A person who ended up testing positive for COVID-19 attended a California religious service on Mother’s Day, exposing 180 other people to the virus, according to health officials.The person tested positive the very next day after the service, and they are now in isolation at home, Butte County Public Health said in a statement Friday.Health officials reached out to those who attended the service and they are all required to self-quarantine. Officials are working to get testing for everyone who was in attendance.As of Sunday afternoon, California had more than 78,800 cases of coronavirus, according to data from Johns Hopkins University. More than 3,200 people in the state have died.There has been a continuous back-and-forth argument between religious organizations and public officials as some congregations believe their groups should be allowed to meet despite the pandemic. However, some health officials are concerned that religious services will not help in slowing down the spread of coronavirus.
By John Burton | FREEHOLD TOWNSHIP — The battle lines are drawn and the troops have made their selection of this year’s warriors for the political struggles of the June primary and November general election.Scores of members of the Monmouth County Republican Committee gathered Saturday March 18, at the iPlay America indoor entertainment and theme park, 110 Schanck Road, to offer their endorsement by acclamation for the list of GOP candidates for this year’s challenges for the various offices on the county ballot.And if politics is war by another name, minus the literal bloodletting, of course, it was on display as county party leaders offered their strategy and commitment to continue to maintain control of the county’s legislative delegation and county government, and the governor’s office, for the party faithful.A high priority for this year’s political front, acknowledged county chairman Shaun Golden (who also holds the elected position of county sheriff), will be regaining the two state Assembly seats for the 11th Legislative District, which the Republican incumbents lost two years ago. “We have a great opportunity here,” Golden said, with the ticket for that particular race. A race, one audience member shouted was “stolen by lies and slander” by political opponents.“It is our ground zero this year,” in the political races, Golden told the crowd, “and we will get these seats back.”Democrats in that race benefited from a late game influx of cash from the state Democratic organization who detected an opportunity in the 11th District – which skews Democratic in voter registration and includes such county Democratic strongholds as Red Bank, Neptune, Long Branch and Asbury Park. Golden alleged the Democrats outspent the Republicans by more than $1 million to win the two seats, currently held by Joann Downey and Eric Houhtaling, who will be running for re-election this year.Incumbent Republican state Senator Jennifer Beck, Red Bank, will be seeking another term for the 11th. Joining her will be Michael Whelan, who his currently two years into his three-year term on the Red Bank Borough Council; and Robert Acerra, Ocean Township’s deputy mayor.Beck vowed to knock on 14,000 doors as she campaigned with her running mates for the three seats, running against what she called “All spin and no substance.”With veteran state Sen. Joseph Kyrillos Jr.’s decision to not seek another term for the 13th district, that led to Golden, with his committee’s support, to announce that incumbent Assemblyman Declan O’Scanlon would step up and run for the Legislature’s upper chamber. Assemblywoman Amy Handlin, Middletown, had said she intended to seek the party’s nod for the spot, but, according to Golden, decided to bow out leaving it open for O’Scanlon. Handlin will run for re-election for her Assembly seat.O’Scanlon, Little Silver, said it was difficult to square off with his colleague Handlin, “One of the classiest people I know,” he said. However, “This party is in better shape than it’s ever been.”With O’Scanlon running for the Senate, the other Assembly candidacy for the 13th District, will be Monmouth County Freeholder Serena DiMaso. DiMaso, Holmdel, was appointed to fill a vacancy on the Freeholder board in 2012 and began serving a full term in January 2014 and was re-elected in November 2016.Freeholder Lillian BurryThis year’s GOP freeholder candidates are veteran incumbent Lillian Burry, who began her tenure on the county government board in January 2006. Burry argued that the county has been well served by Republican elected officials, as she pointed to the county’s library and parks department, that she called the envy of the state, and fiscal responsibility that continues to earn national AAA bond ratings. “I would say after working in public service for 30 years,” including her term as a local elected official, Burry said, “I’m not finished yet.”Joining Burry on the ballot will be Holmdel’s Deputy Mayor Patrick Impreveduto. Impreveduto has lived in Monmouth County since 1984 and has served on the local board of education as well as the Holmdel Township Committee. He is taking the place of incumbent Freeholder Gary Rich who is not running this year.For the county organization, the top of the ticket belongs to Lt. Gov. Kim Guadagno. Guadagno, a Monmouth Beach resident, told the supportive audience she has the ability and experience to defeat likely Democratic nominee Phil Murphy, a Middletown resident, for the governor’s office.“It’s going to be a bloody battle,” for the governor’s race as well as the Legislature, Guadagno said. “A lot of it is about money,” she said, telling the crowd, “I have the ability to raise money and we will have the money to get the message out.”State Assemblyman Jack Ciattarelli (R-16) also made an attempt to sway some support for his bid for the party nomination, but promised following the June 6 primary he would support the Republican ticket.The party committee members endorsed incumbents Senator Sam Thompson and Assemblymen Robert Clifton and Ronald Dancer for their re-election to the 12th Legislative District, which represents seven Monmouth County communities; and the 30th District’s Senator Robert Singer, Assemblymen Sean Kean and David Rible, whose district covers the county’s southern portion.With the talk of money, Golden noted “I’m happy to report that MCRC is in great financial shape,” but didn’t offer any specifics. While the county returned incumbent Republicans to countywide offices last November (including Golden’s own re-election), and went strong for GOP presidential candidate Donald Trump, there is a voter registration deficit with Democrats. But it’s the unaffiliated voters who make the difference. “And we have to continue to give them a reason to vote Republican,” Golden said.This article was first published in the March 23-30, 2017 print edition of The Two River Times.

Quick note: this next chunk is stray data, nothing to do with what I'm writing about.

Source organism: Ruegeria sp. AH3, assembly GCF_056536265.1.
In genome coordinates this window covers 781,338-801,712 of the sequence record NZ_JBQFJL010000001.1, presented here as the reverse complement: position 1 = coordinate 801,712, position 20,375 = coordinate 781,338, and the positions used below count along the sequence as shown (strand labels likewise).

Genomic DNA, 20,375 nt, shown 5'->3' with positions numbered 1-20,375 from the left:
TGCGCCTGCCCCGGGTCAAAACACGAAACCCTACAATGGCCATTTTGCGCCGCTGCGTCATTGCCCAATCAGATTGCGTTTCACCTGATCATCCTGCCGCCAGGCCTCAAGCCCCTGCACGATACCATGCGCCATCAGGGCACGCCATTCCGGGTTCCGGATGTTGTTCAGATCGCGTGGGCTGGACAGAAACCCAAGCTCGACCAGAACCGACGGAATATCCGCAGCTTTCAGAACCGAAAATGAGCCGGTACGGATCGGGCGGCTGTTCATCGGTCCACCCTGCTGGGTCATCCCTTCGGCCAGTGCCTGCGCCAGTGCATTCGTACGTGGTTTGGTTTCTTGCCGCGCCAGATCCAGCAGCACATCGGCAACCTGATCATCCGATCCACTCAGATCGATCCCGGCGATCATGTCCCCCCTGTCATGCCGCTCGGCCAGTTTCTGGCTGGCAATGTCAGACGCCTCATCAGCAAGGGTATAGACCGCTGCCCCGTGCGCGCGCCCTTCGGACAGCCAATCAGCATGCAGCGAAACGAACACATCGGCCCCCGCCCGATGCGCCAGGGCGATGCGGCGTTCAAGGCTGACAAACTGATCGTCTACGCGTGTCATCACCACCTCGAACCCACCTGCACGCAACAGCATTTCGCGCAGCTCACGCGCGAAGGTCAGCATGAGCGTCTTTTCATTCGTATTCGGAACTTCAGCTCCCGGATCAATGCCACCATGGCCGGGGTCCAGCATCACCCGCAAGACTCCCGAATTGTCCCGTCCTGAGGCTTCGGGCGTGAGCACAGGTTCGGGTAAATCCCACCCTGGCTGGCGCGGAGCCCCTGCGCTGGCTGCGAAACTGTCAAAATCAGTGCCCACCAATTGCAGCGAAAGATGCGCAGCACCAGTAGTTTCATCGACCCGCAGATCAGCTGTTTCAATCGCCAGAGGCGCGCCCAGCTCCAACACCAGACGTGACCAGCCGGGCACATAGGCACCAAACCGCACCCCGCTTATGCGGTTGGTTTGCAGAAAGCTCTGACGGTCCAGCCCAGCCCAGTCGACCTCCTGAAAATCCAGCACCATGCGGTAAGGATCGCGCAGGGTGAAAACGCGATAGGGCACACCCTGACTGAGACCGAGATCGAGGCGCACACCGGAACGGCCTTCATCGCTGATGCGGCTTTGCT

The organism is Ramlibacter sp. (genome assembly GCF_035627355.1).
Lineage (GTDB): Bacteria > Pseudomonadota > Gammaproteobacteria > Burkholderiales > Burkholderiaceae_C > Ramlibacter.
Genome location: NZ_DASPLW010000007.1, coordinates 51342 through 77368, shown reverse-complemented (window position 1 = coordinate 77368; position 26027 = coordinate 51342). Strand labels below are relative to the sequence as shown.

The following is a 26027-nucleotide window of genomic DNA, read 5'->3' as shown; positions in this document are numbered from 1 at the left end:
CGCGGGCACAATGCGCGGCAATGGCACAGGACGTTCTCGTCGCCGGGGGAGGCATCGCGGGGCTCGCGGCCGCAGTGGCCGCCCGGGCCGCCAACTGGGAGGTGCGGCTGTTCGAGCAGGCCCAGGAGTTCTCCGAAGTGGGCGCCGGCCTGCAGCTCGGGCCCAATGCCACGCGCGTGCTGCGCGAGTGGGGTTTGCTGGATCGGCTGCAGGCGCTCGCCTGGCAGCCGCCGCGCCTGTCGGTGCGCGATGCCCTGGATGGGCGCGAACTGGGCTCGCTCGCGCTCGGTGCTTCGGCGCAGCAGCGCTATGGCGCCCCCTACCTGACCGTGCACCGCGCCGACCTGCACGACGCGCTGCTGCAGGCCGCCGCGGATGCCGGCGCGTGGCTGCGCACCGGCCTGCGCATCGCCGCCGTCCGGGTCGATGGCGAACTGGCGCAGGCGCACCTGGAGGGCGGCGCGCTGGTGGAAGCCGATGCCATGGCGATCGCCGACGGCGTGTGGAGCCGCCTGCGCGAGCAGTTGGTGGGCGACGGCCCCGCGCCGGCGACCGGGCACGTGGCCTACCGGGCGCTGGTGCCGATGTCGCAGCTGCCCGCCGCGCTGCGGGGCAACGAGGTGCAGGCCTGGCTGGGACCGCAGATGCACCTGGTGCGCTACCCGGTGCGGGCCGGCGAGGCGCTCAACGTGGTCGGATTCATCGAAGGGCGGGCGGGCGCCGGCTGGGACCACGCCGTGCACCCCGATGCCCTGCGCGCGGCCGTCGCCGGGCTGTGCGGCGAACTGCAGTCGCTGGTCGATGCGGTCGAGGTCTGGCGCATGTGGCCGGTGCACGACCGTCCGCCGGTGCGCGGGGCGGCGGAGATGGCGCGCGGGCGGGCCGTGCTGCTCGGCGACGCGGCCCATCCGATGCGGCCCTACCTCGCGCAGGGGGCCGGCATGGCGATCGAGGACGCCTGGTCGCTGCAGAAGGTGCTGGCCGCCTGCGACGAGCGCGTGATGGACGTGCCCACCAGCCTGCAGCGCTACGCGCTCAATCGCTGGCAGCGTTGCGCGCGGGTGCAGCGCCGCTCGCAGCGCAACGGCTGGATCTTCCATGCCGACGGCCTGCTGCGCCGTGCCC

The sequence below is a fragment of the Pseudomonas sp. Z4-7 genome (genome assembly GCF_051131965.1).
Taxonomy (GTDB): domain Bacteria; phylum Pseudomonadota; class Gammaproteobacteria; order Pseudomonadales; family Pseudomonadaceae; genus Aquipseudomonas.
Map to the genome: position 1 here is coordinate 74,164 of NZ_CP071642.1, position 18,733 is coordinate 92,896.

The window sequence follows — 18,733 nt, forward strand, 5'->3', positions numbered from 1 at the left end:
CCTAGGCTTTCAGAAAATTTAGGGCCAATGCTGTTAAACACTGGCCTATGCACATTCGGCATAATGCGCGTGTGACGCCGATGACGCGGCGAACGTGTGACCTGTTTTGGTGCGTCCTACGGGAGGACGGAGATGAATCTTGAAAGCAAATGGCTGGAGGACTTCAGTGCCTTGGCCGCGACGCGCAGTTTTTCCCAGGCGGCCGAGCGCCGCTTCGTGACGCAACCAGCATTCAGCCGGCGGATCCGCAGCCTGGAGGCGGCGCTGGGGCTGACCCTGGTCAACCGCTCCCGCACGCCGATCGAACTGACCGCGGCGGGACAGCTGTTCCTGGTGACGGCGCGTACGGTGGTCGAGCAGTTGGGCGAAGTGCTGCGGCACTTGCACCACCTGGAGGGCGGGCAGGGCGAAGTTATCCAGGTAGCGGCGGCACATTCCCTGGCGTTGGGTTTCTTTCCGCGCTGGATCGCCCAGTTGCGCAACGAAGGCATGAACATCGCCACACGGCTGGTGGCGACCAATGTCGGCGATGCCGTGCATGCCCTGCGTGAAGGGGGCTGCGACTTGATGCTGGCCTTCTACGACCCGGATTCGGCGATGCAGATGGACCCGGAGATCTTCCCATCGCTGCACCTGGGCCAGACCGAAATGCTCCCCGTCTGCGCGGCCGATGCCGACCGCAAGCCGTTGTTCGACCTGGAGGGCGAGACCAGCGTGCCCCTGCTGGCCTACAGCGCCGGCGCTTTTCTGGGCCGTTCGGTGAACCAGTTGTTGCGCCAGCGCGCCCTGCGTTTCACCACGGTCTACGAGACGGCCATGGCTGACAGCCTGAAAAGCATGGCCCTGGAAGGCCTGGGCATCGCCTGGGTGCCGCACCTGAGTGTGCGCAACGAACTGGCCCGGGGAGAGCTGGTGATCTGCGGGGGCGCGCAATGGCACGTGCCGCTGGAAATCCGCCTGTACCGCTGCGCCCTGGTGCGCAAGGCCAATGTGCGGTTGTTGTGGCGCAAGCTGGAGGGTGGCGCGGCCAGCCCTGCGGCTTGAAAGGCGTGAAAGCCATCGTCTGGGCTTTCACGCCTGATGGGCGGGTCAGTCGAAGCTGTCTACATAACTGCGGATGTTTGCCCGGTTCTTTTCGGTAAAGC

ARCADIA, Calif. (May 28, 2016)–After 11 starts, John Parker’s homebred colt by Private Gold, Gold Rush Dancer, has found a home on turf as he took Saturday’s $200,000 Snow Chief Stakes by a nose under Flavien Prat. Trained by Vann Belvoir, Gold Rush Dancer, who is out of Parker’s In Excess mare Dances On Water, sat a comfortable second to the top of the lane and in a protracted stretch drive, covered a mile and one eighth on turf in 1:49.37 while just holding off the late charge of Ralis and Mario Gutierrez.With longshot Glory Bound and Edwin Maldonado carving out splits of 23.75, 48.56, 1:13.24 and 1:37.42, Gold Rush Dancer, who came off a length and a quarter win in the one mile turf Silky Sullivan Stakes at Golden Gate Fields on May 1, was into the bridle to the pacesetter’s outside until the pair reached the sixteenth pole and the winner inched clear as Maldonado steadied at the rail.“When I saw the pace wasn’t quite as fast as we thought it would be, I was a little worried he’d be a little keen with Flavien,” said Belvoir. “In the race up north, he had cover and that helped him relax, but he ended up relaxing pretty well today up the backside.“I’m more impressed with this race today, because he leveled so well through the stretch. They were really running there. I think he’s a lot better horse on the turf and that’s where he’s going to stay.”The 3-2 favorite in a field of five sophomores, Gold Rush Dancer, who was making his second-ever start on grass, paid $5.00, $3.00 and $2.10. A winner of the Gottstein Futurity at Emerald Downs near Seattle on Sept. 27, Gold Rush Dancer picked up his third stakes win and his fourth overall victory from 11 starts. With the winner’s share of $110,000, he now has earnings of $294,423.“I had a good trip today, but he was still a bit aggressive,” said Prat, who was aboard for the win at Golden Gate as well. “Even though he’s run a lot, he’s still green, he’s still learning…He came in a little bit in the stretch but I don’t think he did anything wrong.”Ridden by Mario Gutierrez, Ralis saved ground at the rail into the far turn, swung three wide turning for home and just missed, finishing second, 1 ¼ lengths in front of Tough It Out. Off at 2-1, Ralis paid $3.20 and $2.20Tough It Out, ridden by Joe Talamo, sat a joint third with Ralis into the far turn and was a bit erratic through the drive, finishing third, three quarters of a length in front of Glory Bound. The second choice at 2-1, Tough It Out paid $2.10 to show.The stewards posted the inquiry sign regarding the stretch run, but in a unanimous decision, determined that although Maldonado steadied at the sixteenth pole aboard a tiring Glory Bound, the winner was not at fault. Glory Bound ended up finishing fourth. RACE IS ONE OF FIVE CALIFORNIA GOLD RUSH DAY STAKES FOR CAL-BRED OR SIRED RUNNERS